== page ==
5 Common causes of CRM failure in small businesses and how to avoid them



Although CRM software is quite common and affordable, many small businesses fail in the implementation of the software. “50% of companies with less than 10 employees use a CRM.”[1] And “According to studies conducted over the past decade, 25% - 60% of CRM projects fail to meet expectations”[2]. Here are some of the common causes for failure of CRM implementation in small businesses and how to avoid them:


Cause 1: Underestimating the resources needed

Seems simple, but when you start using a CRM it takes more time than you think or had taken into consideration. It’s common for users to complain of having additional work just to keep the software up to date, and hence not understanding how the new software adds value to them.

How to avoid this issue: Make tests with one user. Only until someone makes a series of tests you can determine how much more time it will take the users to work on the new system.


Cause 2: Lack of clearly defined objectives for getting a CRM

What got you considering on buying a CRM anyway? CRM’s have become a norm to the eyes of many, and the offer is quite wide. From very simple to use cloud-based options, that you pay as you go, to quite sophisticated packages that need implementation teams, the offer is abundant.

If the goals of implementing a CRM in the first place are not clear, it’s hard to continue once small businesses have the first difficulties during the implementation stages. On many cases the software is left abandoned at some point and the employees that were supposed to be the ones using it go back to their paper agendas or excel spreadsheets.

How to avoid this issue: Make yourself this question: What’s the main benefit that the software will give the company that will make the extra expense, time and probable headaches worth it?

If the answer does not make it clear that the benefits outweigh the costs significantly, probably you need to rethink why you are considering the use of a CRM.


Cause 3: Lack of defined measurable objectives to define success for a CRM implementation project

It’s difficult to measure a goal defined in the following way:

Improve our follow ups and relationship with our customers.

How would you measure the success of a CRM after 3 months of running on it if this was your original goal?

A measurable goal for a CRM implementation should include the characteristics of any SMART goal: Specific, Measurable, Assignable, Realistic and Time-related.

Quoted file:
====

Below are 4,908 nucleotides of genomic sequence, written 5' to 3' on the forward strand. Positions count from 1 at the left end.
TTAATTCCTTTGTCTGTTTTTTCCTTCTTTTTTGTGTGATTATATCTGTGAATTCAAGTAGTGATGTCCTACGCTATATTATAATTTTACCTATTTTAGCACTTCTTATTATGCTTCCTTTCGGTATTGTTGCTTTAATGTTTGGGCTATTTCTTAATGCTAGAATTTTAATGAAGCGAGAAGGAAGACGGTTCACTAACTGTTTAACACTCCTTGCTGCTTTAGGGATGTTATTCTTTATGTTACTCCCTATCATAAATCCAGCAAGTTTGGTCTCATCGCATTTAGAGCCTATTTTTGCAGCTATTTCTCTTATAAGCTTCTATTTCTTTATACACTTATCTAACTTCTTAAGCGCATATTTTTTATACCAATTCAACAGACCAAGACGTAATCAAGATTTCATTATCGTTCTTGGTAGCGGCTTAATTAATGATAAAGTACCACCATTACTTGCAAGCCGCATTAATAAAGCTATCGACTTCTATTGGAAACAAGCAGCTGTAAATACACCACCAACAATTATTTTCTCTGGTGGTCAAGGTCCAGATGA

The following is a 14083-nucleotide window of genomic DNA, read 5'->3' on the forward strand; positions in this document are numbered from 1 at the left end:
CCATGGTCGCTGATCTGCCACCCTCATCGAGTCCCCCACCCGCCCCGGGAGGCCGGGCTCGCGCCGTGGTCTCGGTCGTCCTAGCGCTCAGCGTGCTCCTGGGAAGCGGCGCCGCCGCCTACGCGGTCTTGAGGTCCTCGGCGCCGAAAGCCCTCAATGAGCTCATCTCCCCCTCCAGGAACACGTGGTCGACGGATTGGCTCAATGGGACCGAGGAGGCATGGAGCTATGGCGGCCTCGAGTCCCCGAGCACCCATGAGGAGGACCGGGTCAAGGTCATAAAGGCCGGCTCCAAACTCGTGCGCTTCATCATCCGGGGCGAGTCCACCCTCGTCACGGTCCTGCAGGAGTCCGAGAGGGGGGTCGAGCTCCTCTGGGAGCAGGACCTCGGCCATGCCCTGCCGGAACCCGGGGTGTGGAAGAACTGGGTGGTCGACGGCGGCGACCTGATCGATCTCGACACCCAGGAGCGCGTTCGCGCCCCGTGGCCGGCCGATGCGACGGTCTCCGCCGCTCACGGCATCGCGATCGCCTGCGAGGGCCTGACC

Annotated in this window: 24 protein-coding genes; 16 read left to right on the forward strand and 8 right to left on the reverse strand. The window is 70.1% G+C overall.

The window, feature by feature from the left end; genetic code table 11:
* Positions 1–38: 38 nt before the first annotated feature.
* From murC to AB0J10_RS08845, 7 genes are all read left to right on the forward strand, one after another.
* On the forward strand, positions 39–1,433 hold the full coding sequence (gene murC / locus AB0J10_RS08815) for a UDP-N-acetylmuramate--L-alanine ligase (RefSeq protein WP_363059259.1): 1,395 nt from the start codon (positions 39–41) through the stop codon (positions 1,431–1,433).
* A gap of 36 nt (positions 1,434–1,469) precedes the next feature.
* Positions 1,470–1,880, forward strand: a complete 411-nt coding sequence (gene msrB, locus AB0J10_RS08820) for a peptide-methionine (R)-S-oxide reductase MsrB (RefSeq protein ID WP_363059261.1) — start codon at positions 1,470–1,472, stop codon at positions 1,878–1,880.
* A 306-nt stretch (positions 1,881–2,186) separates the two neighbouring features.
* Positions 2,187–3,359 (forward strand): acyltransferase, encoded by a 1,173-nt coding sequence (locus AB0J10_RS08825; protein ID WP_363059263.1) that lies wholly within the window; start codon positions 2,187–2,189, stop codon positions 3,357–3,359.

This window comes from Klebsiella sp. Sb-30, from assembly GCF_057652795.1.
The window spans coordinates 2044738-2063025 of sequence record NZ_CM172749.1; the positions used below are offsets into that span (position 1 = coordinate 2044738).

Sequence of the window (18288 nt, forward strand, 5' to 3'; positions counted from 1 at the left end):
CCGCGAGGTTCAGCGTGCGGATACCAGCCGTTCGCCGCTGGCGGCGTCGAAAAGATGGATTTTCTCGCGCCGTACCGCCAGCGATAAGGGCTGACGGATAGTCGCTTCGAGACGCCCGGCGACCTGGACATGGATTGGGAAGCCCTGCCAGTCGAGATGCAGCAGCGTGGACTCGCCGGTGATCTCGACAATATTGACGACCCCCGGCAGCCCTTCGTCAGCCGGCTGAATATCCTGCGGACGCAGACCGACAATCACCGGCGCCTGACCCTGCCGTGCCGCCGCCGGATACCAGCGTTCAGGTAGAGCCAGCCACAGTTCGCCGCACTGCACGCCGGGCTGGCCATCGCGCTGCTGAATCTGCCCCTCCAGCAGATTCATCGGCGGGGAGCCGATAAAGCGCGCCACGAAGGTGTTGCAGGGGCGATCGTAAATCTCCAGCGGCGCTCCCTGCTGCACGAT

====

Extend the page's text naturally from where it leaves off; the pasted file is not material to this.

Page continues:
An example of a CRM implementation goal that includes these criteria could be:

Generate an automatic dashboard for each Monday’s sales meetings that shows how many leads are open, and the conversion rates from first contact to a sale.

How to avoid this issue: List the 3 main goals for the CRM implementation. If two of them are met you can say that the project was more successful than not. If only one is met, then you will be able to assess that the implementation went south.


Cause 4: Choosing the wrong partner/software

If you don’t have the objectives clear, how can you possible pick the right software? If you are a small business owner, most probably you will go with options that are paid monthly and that fit your budget.

But how many options are there that meet these criteria? At least a dozen. Which criteria will you use to pick among the options other than budget? You should pick the option that better helps to reach your goals in the first place. Secondly you should consider at least the following criteria:

1. Type and frequency of support you will need

2. Remote or on premises support

3. How long has the software supplier been in business

4. CRMs designed for your industry

5. Referrals of businesses like yours that the CRM partner can provide, where the software has been implemented previously


How to avoid this issue: Ask for referrals. Asking other people that have already gone through the process will provide you great insights on who to choose to work with.


Cause 5: Lack of training

The word “Training” means different things for your user, for your partner and for the champion assigned within the company to implement the new CRM.

Users expectations of training can vary wildly. Avid technology users might expect a quick start-up sessions and availability for questions down the road, while other might expect a series of on premises sessions plus one-on-one sessions to get started and on premises support in case they have questions once they start operating.

On the other hand, for the software supplier trainings might mean two to three sessions plus answering questions through e-mail for the first two months and then a specific charge for ongoing support.

How to avoid this issue: Simply asking your users what type of training is more effective for them, will help you go a long way to avoid unsuccessful training.

Have in mind that the training plan will need adjustments once you have started. Only until you begin the training you will be able to determine fully how deep you will need to go with each user to teach them how to use the software. Lastly, have in mind that each user is different and will have different training needs. We all learn differently!

[1] https://www.collierpickard.co.uk/crmblog/9-surprising-crm-statistics-and-what-this-means-for-you/

[2] https://www.collierpickard.co.uk/crmblog/9-surprising-crm-statistics-and-what-this-means-for-you/


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